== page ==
The Pope’s message was received with reverence in a country where Catholicism is growing and the validity of his speech has not waned. “Santo subito!” Some banners asked for his canonization during his lifetime. It’s a real myth in this part of the world. A boy of about six was even dressed as a cardinal, wearing all the accessories and captivating the entire entourage of the Holy See (some wearing the same clothes as the boy). “Don’t get carried away like a dry log in a mud river. Feel outraged without ever falling for the flattery of corruption that is persuasive but poisonous. No to corruption!” the Pope shouted almost at the end of his speech, rousing the stadium to its feet, which started chanting his name and jumping like crazy.
Francisco tried to keep speaking, but the public, totally enthralled by the moment of collective communion, would not let him and continued shouting in Lingala and against the country’s President, Félix Antoine Tshisekedi, whom they blamed for their evils and on him Mandate is nearing the end: “Kanyaka ezali kaka! [La corrupción continúa]’ and ‘Biso ba jeunes, toza na nisala te [Nosotros, los jóvenes, no tenemos trabajo]“.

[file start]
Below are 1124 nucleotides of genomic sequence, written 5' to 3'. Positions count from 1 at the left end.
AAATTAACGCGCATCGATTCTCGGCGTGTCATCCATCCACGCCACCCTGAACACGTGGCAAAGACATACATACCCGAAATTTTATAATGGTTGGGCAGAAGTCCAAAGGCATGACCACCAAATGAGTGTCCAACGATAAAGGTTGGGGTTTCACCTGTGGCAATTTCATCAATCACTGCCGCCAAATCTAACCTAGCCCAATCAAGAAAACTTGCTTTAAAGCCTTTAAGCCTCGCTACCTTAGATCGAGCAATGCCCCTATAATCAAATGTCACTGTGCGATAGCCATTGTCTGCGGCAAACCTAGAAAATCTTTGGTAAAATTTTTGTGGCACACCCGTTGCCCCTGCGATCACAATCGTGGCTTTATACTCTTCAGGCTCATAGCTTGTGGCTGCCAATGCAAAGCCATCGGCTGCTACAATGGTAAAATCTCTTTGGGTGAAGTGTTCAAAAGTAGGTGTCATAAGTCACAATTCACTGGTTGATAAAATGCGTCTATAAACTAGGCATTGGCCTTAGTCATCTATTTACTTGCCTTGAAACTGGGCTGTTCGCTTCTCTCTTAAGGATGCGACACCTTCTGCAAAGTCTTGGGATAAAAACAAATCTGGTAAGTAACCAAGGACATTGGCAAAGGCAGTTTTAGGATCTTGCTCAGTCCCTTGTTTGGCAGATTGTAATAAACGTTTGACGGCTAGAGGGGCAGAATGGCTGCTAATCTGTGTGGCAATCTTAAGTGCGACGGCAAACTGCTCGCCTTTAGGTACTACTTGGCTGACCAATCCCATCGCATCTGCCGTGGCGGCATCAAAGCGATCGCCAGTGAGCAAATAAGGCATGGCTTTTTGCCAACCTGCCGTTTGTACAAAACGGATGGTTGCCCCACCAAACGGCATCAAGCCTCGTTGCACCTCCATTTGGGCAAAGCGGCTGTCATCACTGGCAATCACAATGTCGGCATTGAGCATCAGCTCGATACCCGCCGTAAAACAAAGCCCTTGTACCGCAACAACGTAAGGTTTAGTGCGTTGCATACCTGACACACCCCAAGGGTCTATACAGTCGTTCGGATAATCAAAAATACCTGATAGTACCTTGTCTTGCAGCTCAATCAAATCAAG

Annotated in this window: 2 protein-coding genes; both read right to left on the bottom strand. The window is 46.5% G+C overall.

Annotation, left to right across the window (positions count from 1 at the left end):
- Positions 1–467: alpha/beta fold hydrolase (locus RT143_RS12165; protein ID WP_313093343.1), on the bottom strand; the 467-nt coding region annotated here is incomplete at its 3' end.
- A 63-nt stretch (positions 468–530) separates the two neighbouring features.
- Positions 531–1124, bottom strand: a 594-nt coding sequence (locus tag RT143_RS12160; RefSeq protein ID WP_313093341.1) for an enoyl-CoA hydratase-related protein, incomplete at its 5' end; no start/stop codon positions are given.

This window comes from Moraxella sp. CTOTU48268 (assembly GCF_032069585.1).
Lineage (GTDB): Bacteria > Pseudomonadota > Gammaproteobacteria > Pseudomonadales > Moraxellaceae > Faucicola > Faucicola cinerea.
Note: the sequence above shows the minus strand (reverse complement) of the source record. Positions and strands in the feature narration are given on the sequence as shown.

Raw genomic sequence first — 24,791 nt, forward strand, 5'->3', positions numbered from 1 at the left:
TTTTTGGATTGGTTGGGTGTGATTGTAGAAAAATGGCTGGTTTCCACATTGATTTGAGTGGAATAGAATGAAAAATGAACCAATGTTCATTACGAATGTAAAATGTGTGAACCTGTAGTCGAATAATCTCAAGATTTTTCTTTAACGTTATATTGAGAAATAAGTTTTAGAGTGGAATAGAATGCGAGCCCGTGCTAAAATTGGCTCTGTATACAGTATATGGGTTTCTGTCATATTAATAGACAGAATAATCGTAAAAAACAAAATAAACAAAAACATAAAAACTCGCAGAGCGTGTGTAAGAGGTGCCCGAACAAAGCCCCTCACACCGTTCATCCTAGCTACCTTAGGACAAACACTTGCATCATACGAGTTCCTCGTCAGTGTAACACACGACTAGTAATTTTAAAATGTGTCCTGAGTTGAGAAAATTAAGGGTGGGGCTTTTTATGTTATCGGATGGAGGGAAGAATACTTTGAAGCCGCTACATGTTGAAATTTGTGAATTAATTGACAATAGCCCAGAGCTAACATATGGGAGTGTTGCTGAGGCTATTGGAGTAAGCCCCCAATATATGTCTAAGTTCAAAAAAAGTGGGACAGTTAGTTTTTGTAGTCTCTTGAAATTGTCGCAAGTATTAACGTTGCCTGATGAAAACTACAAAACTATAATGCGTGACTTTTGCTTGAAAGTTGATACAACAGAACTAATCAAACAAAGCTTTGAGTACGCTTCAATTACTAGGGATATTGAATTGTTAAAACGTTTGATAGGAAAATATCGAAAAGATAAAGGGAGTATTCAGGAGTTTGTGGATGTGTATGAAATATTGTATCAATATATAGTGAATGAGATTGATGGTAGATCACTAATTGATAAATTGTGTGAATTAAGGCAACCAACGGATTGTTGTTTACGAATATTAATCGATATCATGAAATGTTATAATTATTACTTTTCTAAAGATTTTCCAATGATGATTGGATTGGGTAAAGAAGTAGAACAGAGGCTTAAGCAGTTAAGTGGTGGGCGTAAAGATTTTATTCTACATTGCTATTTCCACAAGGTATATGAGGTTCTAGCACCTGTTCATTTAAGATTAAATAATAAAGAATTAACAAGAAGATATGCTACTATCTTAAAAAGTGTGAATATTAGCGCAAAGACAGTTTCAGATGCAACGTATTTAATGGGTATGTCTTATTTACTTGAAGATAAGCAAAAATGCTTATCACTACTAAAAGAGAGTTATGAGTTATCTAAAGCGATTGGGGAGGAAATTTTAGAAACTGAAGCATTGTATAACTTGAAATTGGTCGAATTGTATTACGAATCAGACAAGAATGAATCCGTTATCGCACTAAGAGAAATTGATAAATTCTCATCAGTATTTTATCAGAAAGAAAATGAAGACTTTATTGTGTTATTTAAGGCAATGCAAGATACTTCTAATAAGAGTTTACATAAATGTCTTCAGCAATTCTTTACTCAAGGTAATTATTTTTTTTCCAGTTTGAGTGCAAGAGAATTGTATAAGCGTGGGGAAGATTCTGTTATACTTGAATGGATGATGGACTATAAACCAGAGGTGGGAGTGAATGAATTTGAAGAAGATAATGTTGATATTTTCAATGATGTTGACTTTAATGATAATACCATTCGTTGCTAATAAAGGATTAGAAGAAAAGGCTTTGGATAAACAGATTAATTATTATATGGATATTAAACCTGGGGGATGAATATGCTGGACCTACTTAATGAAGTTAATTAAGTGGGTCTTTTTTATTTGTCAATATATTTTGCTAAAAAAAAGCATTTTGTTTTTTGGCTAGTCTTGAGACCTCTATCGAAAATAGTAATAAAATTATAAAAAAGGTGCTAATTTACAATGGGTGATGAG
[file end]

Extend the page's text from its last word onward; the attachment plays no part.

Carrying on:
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Jean Makaya, 33 years old, sat in one of the stands. Baseball cap, gold chain, wall clock on wrist. He accompanied his son Erick, who was wearing a T-shirt with the Pope’s photo on it, and kept singing. His father — the boy’s grandfather — witnessed the fight of the century, says Jean. “He was always like a legend at home. It was an incredible moment for the city. But this is better, believe me. Look at all these people as they are,” he says. Of course you would have to do a poll. But there are many differences between that October 1974 and now.
Moment Ali knocks down Foreman during fight in Zaire.AP
Ali had just converted to Islam at the time and the Pope preaches Catholicism. Also, the public shouted in ecstasy “Ali Bumayé” (Ali, kill him), in the antipodes of the messages of peace. But the boxers also ended up in Kinshasa due to a misjudgment. Don King, then a young and inexperienced boxing promoter, promised each of them five million dollars for the fight. Trouble is, he couldn’t find anyone in their right mind then to pay for it. Indeed, the only offer came from the heart of Africa and was tabled by Mobutu, eager to whitewash his regime. The Pope, and there are some similarities, knows that elections will be held in the country within a year. And that your visit will try to be profitable. But that they take away from these 65,000 people what was danced today.